Kamaria relies on the St. Vincent de Paul Food Pantry to feed her family and give her hope. Your care for and generosity to her and thousands of neighbors like her is tremendous. You make moving forward together in hope possible.
*Name changed to maintain the neighbor’s privacy. Photos are representational.
Did you know only about 33% of American adults have a will or living trust? That means two out of every three people do not have a will!
We have partnered with FreeWill to bring you the opportunity to create a lasting will. Just like establishing a power of attorney or securing life insurance, making a will is just one item often pushed aside. We hope you will take advantage of FreeWill as a resource to establish your legacy, and care for your family, friends and community. Click here to learn more about leaving a legacy with your will.
- No-cost: “I decided to use FreeWill because it was offered and it was free. I wanted to get organized and all of the necessary forms were there online.”
- Simple: “The process wasn’t too long or complicated and I was able to name my power of attorney and medical power of attorney to give my family security.”
- Protective: She wants to continue providing for her family, “I want to be able to show my children what they are getting and show them the completed will.”
- Urgent: “I had been procrastinating and wanted to finish the will. The longer you ponder something, the less likely you want to do it, but the more important it gets; especially in making things better for the family.”
Information on FreeWill’s website is intended as general guidance and does not constitute legal advice for any specific individual. Please consult your attorney for legal advice.
On November 2nd, National Homelessness Awareness Month began. At an awareness event in the State Capitol, various speakers addressed the prevalence of homelessness in Wisconsin and the need for government, agencies and individuals to come together to find better solutions. Along with community and statewide school leaders working to end homelessness, St. Elizabeth Ann Seton Program Director Priscilla Lentini worked to put on this event.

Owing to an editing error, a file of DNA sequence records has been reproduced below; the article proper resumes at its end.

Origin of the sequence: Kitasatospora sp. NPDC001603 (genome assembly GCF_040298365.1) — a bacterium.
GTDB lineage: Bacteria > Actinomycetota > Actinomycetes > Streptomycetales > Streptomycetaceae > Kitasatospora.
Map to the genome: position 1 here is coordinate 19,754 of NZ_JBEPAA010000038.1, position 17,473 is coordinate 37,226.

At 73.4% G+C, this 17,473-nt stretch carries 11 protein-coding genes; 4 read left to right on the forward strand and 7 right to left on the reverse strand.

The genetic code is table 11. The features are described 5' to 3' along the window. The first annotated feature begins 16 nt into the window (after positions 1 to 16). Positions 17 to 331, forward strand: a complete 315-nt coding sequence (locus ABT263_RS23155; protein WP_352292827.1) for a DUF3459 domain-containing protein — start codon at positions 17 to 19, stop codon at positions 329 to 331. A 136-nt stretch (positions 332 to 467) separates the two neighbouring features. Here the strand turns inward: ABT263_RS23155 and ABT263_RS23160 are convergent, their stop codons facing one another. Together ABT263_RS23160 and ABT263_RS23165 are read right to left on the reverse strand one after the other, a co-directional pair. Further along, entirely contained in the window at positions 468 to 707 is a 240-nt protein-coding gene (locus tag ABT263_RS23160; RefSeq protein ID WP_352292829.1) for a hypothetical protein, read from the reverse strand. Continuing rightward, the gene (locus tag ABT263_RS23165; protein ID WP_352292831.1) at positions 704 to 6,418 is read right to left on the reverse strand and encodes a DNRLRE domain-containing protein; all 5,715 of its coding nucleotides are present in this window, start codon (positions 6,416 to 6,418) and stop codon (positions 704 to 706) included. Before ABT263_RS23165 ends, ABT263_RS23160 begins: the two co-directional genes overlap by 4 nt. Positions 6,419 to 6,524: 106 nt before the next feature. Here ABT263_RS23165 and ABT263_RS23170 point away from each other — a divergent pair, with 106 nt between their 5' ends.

At the event, a Ribbon Tree visually represented the estimated number of people who experience homelessness in a year. Each ribbon accounted for 1,000 individuals. Here is data on youth and young adults facing homelessness in a year:
- 16,462 4K-12 students
- 16,537 young children ages 0-6
- 55,000 young adults ages 18-25
- 1,987 unaccompanied 4K-12 students (living without a caregiver/guardian)
- 26,661 runaway youth ages 12-17
The kickoff event for National Homelessness Awareness Month is at the Wisconsin State Capitol rotunda on November 2, 2022 at 11:30AM. Speakers will range from state representatives addressing the concerns of homelessness in Wisconsin to individuals speaking about their lived experience of homelessness. Through their voices and stories we can learn about ways we can make a difference in our community. This event is an opportunity to build much needed awareness of the homeless crisis in our state and local communities and we hope we can come together to find better solutions.
The November 2 kickoff event at the State Capitol will also feature a Ribbon Tree designed to showcase and measure the different types of homelessness experienced in Wisconsin.